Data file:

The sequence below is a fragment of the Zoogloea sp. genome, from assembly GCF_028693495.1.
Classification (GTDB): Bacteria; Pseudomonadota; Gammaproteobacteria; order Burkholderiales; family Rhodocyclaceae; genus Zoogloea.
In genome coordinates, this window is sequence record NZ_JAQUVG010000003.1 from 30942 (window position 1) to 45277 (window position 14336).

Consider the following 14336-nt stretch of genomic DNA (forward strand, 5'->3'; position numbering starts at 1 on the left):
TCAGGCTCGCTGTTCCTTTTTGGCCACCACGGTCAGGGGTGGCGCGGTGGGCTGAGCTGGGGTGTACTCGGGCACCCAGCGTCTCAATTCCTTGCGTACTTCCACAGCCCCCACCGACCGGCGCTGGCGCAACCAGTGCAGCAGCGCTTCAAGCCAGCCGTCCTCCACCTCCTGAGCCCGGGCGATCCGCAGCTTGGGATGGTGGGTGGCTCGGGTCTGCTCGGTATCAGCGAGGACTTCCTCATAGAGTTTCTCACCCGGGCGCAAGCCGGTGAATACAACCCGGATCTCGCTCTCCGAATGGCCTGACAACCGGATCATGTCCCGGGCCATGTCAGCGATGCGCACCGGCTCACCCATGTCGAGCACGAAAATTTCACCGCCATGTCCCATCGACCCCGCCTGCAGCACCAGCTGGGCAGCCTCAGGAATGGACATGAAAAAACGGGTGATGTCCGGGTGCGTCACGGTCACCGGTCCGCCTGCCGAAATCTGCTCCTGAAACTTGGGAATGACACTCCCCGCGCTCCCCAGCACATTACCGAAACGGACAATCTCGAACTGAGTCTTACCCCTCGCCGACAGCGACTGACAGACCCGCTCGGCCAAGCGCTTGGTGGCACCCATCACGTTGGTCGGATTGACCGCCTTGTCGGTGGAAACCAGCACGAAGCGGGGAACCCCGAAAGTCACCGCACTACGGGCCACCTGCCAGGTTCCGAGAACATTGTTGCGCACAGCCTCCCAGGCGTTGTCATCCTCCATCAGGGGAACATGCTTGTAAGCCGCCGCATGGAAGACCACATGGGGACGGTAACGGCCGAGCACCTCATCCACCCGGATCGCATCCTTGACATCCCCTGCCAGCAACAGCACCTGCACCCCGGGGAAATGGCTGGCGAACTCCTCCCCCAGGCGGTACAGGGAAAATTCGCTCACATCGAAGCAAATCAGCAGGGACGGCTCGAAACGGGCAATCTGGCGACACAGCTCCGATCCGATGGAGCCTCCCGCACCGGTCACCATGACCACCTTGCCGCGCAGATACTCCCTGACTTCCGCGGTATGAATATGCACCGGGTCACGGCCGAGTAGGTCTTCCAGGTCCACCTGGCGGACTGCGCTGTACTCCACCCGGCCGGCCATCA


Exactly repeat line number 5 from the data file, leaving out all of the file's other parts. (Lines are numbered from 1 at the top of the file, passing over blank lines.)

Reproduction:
TCAGGCTCGCTGTTCCTTTTTGGCCACCACGGTCAGGGGTGGCGCGGTGGGCTGAGCTGGGGTGTACTCGGGCACCCAGCGTCTCAATTCCTTGCGTACTTCCACAGCCCCCACCGACCGGCGCTGGCGCAACCAGTGCAGCAGCGCTTCAAGCCAGCCGTCCTCCACCTCCTGAGCCCGGGCGATCCGCAGCTTGGGATGGTGGGTGGCTCGGGTCTGCTCGGTATCAGCGAGGACTTCCTCATAGAGTTTCTCACCCGGGCGCAAGCCGGTGAATACAACCCGGATCTCGCTCTCCGAATGGCCTGACAACCGGATCATGTCCCGGGCCATGTCAGCGATGCGCACCGGCTCACCCATGTCGAGCACGAAAATTTCACCGCCATGTCCCATCGACCCCGCCTGCAGCACCAGCTGGGCAGCCTCAGGAATGGACATGAAAAAACGGGTGATGTCCGGGTGCGTCACGGTCACCGGTCCGCCTGCCGAAATCTGCTCCTGAAACTTGGGAATGACACTCCCCGCGCTCCCCAGCACATTACCGAAACGGACAATCTCGAACTGAGTCTTACCCCTCGCCGACAGCGACTGACAGACCCGCTCGGCCAAGCGCTTGGTGGCACCCATCACGTTGGTCGGATTGACCGCCTTGTCGGTGGAAACCAGCACGAAGCGGGGAACCCCGAAAGTCACCGCACTACGGGCCACCTGCCAGGTTCCGAGAACATTGTTGCGCACAGCCTCCCAGGCGTTGTCATCCTCCATCAGGGGAACATGCTTGTAAGCCGCCGCATGGAAGACCACATGGGGACGGTAACGGCCGAGCACCTCATCCACCCGGATCGCATCCTTGACATCCCCTGCCAGCAACAGCACCTGCACCCCGGGGAAATGGCTGGCGAACTCCTCCCCCAGGCGGTACAGGGAAAATTCGCTCACATCGAAGCAAATCAGCAGGGACGGCTCGAAACGGGCAATCTGGCGACACAGCTCCGATCCGATGGAGCCTCCCGCACCGGTCACCATGACCACCTTGCCGCGCAGATACTCCCTGACTTCCGCGGTATGAATATGCACCGGGTCACGGCCGAGTAGGTCTTCCAGGTCCACCTGGCGGACTGCGCTGTACTCCACCCGGCCGGCCATCA